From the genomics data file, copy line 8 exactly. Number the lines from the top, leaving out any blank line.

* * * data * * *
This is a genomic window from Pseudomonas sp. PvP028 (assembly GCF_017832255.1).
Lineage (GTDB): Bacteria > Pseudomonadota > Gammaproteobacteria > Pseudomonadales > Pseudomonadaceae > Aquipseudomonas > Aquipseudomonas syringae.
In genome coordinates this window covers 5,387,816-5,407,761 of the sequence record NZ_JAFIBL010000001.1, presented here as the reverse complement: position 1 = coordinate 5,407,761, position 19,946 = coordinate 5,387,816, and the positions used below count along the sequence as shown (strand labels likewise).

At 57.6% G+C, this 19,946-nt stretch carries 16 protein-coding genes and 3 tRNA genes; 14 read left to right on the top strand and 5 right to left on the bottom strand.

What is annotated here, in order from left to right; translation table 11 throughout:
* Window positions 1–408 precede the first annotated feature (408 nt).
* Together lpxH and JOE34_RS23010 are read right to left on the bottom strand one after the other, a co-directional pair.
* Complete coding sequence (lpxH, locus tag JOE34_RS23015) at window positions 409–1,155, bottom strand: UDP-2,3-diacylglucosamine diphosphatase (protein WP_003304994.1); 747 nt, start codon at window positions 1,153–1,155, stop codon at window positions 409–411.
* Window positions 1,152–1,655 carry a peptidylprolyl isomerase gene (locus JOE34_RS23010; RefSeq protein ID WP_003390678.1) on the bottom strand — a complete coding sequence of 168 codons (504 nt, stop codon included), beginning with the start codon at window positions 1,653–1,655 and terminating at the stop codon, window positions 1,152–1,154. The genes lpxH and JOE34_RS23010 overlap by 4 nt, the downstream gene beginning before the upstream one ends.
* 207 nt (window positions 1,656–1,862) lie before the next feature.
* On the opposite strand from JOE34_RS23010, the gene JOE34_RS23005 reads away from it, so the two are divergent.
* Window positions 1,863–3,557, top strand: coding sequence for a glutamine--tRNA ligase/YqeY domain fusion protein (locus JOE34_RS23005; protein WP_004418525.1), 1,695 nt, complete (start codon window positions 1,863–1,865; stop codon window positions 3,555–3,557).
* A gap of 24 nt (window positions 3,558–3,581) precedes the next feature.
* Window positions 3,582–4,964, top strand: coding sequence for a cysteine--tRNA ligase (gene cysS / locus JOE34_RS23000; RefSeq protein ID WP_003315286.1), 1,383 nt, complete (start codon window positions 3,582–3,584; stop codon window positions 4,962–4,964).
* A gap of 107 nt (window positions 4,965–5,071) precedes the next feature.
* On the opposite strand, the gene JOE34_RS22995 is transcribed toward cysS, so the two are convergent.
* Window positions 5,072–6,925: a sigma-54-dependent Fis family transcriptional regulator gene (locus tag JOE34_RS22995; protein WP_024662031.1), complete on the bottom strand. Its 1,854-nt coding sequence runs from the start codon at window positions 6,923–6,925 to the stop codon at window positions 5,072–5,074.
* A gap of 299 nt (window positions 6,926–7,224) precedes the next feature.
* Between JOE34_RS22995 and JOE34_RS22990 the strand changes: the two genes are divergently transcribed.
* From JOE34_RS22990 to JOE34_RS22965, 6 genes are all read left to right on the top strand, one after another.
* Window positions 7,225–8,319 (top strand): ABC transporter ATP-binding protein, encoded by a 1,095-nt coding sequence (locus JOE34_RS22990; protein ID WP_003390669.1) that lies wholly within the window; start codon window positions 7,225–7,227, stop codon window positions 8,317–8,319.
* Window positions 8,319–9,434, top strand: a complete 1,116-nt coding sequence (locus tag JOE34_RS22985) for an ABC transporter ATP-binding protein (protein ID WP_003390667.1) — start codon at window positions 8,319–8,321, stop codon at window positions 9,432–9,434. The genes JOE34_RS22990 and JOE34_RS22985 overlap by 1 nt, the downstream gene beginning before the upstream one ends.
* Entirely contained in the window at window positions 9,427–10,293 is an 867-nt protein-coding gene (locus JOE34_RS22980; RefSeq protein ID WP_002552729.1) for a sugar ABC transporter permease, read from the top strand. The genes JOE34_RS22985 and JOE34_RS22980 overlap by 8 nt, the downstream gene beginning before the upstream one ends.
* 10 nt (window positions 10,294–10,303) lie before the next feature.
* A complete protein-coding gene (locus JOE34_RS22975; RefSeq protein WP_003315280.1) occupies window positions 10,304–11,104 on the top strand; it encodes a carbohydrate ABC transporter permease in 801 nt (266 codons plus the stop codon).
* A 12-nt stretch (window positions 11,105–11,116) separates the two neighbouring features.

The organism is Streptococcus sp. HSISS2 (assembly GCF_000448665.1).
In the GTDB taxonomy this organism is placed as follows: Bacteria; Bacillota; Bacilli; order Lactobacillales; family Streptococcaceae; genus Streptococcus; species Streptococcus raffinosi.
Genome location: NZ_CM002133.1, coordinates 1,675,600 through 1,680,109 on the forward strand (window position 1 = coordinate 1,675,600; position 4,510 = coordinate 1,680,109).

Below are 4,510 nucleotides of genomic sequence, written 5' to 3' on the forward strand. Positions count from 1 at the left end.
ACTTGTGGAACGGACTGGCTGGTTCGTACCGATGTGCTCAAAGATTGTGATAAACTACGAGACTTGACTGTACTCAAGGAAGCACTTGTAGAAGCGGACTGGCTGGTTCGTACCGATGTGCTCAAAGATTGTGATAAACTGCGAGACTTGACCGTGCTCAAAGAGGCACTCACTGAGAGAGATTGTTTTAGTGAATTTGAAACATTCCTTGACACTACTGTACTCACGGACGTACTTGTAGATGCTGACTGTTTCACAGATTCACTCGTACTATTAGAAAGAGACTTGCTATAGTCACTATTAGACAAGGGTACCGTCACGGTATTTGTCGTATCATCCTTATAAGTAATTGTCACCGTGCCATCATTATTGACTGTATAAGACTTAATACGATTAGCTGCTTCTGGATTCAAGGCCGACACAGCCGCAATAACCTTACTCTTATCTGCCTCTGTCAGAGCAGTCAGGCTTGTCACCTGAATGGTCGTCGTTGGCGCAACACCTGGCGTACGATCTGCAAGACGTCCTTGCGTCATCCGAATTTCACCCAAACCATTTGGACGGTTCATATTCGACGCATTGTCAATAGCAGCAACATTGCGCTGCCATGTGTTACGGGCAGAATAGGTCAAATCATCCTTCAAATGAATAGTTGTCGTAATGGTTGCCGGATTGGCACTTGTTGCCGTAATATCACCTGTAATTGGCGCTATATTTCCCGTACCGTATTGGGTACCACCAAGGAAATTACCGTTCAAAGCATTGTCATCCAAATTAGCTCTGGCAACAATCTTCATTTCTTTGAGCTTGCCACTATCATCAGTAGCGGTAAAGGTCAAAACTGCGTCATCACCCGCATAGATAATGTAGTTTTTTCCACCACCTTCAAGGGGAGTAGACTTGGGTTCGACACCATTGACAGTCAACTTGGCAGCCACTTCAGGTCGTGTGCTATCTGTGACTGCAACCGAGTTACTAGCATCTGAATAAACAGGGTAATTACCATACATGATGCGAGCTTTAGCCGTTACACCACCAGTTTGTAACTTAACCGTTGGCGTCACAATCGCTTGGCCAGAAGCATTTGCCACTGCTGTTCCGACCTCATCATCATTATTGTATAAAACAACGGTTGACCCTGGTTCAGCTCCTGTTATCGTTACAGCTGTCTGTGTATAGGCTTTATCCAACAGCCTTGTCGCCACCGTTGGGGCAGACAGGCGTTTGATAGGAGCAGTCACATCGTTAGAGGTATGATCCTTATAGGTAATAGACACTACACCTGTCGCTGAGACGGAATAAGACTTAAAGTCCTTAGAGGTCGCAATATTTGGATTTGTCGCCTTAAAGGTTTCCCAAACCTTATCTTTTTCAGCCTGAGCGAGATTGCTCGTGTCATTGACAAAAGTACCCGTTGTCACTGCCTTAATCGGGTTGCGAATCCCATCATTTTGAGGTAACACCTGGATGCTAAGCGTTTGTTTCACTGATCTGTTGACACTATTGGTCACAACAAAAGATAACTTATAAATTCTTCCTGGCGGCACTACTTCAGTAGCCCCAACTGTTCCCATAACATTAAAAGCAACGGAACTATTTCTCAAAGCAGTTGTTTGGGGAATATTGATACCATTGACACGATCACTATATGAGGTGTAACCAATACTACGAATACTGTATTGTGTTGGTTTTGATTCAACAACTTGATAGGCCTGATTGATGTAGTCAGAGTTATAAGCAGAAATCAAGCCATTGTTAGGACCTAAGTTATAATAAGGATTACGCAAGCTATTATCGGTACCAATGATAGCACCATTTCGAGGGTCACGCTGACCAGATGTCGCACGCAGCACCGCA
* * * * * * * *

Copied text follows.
* Complete coding sequence (lpxH, locus tag JOE34_RS23015) at window positions 409–1,155, bottom strand: UDP-2,3-diacylglucosamine diphosphatase (protein WP_003304994.1); 747 nt, start codon at window positions 1,153–1,155, stop codon at window positions 409–411.